Like the past rebels, I highly recommend this cam both as a first time dslr buy or as an upgrade.
By joelkirzner - Jan 14, 2007
Great bang for the buck
Strengths: Image quality, features, weight, price
Weakness: Small grip, no thumb wheel
Full disclosure: I'm a Canon guy. From my 35mm SLRs to point-and-shoots to now, DSLR, I've always been a fan of Canon. Given that, I found the controls on the XTi to be very intuitive and easy to get around the various features.
The image quality is fantastic. I decided to forgo the kit lens and went with a Sigma 30mm prime (which is fantastic) and couldn't be happier with the quality for a 1.6x crop camera. If you are going to be making very large prints, you might want to consider a full size sensor camera, but the image quality you'll get from the XTi will serve any noobie to advanced amateur very well. I thought the noise, even at high ISO settings was minimal.
I've read many warnings about the size of body and the small grip and I have to say, if you have large hands, you should at least pick hold one before you decide to buy. I have small hands and although the camera is very usable, it is a little cramped and I may get the battery grip just to make the grip longer.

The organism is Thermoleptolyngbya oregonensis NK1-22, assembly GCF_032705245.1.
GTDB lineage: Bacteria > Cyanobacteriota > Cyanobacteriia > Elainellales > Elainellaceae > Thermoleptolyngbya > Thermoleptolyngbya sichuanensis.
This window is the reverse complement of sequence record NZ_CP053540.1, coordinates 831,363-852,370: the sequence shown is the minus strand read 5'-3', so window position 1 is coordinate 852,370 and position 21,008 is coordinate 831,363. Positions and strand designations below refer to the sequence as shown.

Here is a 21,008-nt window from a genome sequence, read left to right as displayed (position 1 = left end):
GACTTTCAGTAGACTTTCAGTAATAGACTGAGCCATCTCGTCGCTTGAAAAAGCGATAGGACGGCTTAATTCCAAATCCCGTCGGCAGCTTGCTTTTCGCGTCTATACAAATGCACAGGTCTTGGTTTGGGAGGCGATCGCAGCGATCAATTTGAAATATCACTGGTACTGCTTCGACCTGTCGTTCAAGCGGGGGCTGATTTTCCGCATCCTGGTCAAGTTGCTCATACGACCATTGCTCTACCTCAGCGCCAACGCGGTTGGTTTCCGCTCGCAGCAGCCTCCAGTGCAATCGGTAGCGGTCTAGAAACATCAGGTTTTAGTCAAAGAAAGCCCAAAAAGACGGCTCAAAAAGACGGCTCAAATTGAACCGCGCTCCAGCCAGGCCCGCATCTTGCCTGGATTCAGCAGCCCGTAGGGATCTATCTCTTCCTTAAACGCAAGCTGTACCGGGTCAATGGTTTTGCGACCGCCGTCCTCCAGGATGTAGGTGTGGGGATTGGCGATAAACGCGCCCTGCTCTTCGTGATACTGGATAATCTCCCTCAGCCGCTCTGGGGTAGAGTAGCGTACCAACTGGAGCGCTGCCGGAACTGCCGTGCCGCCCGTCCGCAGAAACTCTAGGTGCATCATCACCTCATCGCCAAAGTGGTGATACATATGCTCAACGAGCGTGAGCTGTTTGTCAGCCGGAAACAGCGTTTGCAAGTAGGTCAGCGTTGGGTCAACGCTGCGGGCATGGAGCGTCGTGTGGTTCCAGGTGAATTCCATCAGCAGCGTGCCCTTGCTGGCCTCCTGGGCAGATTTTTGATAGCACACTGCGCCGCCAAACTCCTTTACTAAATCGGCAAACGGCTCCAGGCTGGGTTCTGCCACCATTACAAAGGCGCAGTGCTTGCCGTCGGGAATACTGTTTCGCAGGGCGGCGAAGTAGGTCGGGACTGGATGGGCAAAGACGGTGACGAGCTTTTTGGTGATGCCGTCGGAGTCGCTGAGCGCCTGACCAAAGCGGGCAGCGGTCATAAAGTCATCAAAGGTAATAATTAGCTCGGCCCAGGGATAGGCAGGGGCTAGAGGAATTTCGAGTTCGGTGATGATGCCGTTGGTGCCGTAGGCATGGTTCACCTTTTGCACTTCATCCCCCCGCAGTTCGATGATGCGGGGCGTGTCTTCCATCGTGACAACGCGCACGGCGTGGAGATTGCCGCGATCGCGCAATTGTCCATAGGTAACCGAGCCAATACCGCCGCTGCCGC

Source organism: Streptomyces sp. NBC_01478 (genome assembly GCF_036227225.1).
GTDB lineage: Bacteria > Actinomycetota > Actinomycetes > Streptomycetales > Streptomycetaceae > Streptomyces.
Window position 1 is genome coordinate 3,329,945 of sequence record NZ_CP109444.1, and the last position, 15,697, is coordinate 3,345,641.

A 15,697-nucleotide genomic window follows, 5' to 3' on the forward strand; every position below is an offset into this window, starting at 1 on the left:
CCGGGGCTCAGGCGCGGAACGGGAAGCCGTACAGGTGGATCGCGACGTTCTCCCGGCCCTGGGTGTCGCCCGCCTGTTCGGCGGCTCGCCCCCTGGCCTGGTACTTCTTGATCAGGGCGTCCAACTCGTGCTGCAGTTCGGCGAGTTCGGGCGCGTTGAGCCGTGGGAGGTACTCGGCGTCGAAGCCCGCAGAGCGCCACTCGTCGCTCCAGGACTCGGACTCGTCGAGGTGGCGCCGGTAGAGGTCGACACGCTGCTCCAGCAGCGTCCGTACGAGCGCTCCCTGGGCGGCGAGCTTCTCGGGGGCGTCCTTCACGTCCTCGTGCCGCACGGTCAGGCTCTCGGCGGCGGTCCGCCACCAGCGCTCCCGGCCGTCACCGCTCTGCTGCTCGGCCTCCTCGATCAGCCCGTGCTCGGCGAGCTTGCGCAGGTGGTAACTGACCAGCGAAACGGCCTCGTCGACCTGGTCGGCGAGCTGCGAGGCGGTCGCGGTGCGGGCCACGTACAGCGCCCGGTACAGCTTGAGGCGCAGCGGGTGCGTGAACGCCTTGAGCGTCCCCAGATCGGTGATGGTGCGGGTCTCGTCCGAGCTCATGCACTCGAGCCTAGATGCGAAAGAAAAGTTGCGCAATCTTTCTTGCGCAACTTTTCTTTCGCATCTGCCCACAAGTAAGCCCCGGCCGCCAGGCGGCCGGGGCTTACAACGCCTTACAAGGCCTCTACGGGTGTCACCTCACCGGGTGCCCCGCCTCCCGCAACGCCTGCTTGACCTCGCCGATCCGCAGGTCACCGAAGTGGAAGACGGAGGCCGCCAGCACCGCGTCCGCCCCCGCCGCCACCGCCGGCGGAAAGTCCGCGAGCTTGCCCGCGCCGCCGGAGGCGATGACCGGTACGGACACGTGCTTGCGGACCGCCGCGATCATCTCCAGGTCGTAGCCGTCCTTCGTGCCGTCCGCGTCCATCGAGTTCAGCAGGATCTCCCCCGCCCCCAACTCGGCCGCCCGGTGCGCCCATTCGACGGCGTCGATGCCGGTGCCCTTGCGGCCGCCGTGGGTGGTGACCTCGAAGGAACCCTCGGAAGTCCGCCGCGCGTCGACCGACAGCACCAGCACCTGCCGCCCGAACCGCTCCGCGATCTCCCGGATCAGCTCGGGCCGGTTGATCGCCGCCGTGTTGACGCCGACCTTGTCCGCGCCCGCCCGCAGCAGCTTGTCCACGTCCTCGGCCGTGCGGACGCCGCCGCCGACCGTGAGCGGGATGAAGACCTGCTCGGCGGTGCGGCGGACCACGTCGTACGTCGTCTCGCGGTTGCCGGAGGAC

There are a lot of nice features packed into the XTi, my favorite might be the sensor that shuts off the LCD screen when you put the camera up to your face. Small detail, but makes a big difference especially when shooting somewhere dark.
If the XTi had a larger grip and the thumb wheel on the back, like the 30D, I would say it would be just about perfect, but given the cost, I can't complain one bit. If you're looking for your first DSLR or just don't want to spend thousands, this is the camera for you.
By agent211 - Feb 20, 2008
Excellent camera for the money
Strengths: Low price for a 10MP SLR. 9 point AF system from the 30D. Small, lightweight. Automatic sensor cleaning mechanism.
Weakness: Grip is a little small and slightly uncomfortable.
I had a used 1st generation Digital Rebel before this, and it was well worth the upgrade to get the XTI. The only thing I miss about the old rebel is the more comfortable grip. But the fact that it is lighter is a worthy tradeoff. When matched with a small lens like the 60mm macro, it is lighter than my Tokina 12-24 lens by itself!
I like knowing there is an extensive dust cleaning system in place to keep pesky dust at bay, and this is the first Canon to have it. My biggest complaint is I would love to be able to change the ISO while looking through the viewfinder (when bouncing back and forth between direct sunlight and shade), but I think that issue is true for all its competitors too.
The 9 point AF system is directly taken from the more expensive 30D and a welcomed improvement. The large 2.5" LCD is bright enough, even in direct sunlight.
From dpreview it states 3-5% of shots are well underexposed, perhaps a firmware update will fix it (I don't believe mine has done this yet in its 500 shots so far).
Overall, I am very pleased with this upgrade.
By johnbuckner - Nov 5, 2006
Excellent camera overall
Strengths: 10 Megapixel, 9 point autofocus is FAST & servo mode for ongoing focus is great, dust cleaning feature, durable, sleek looks and excellent photo quality.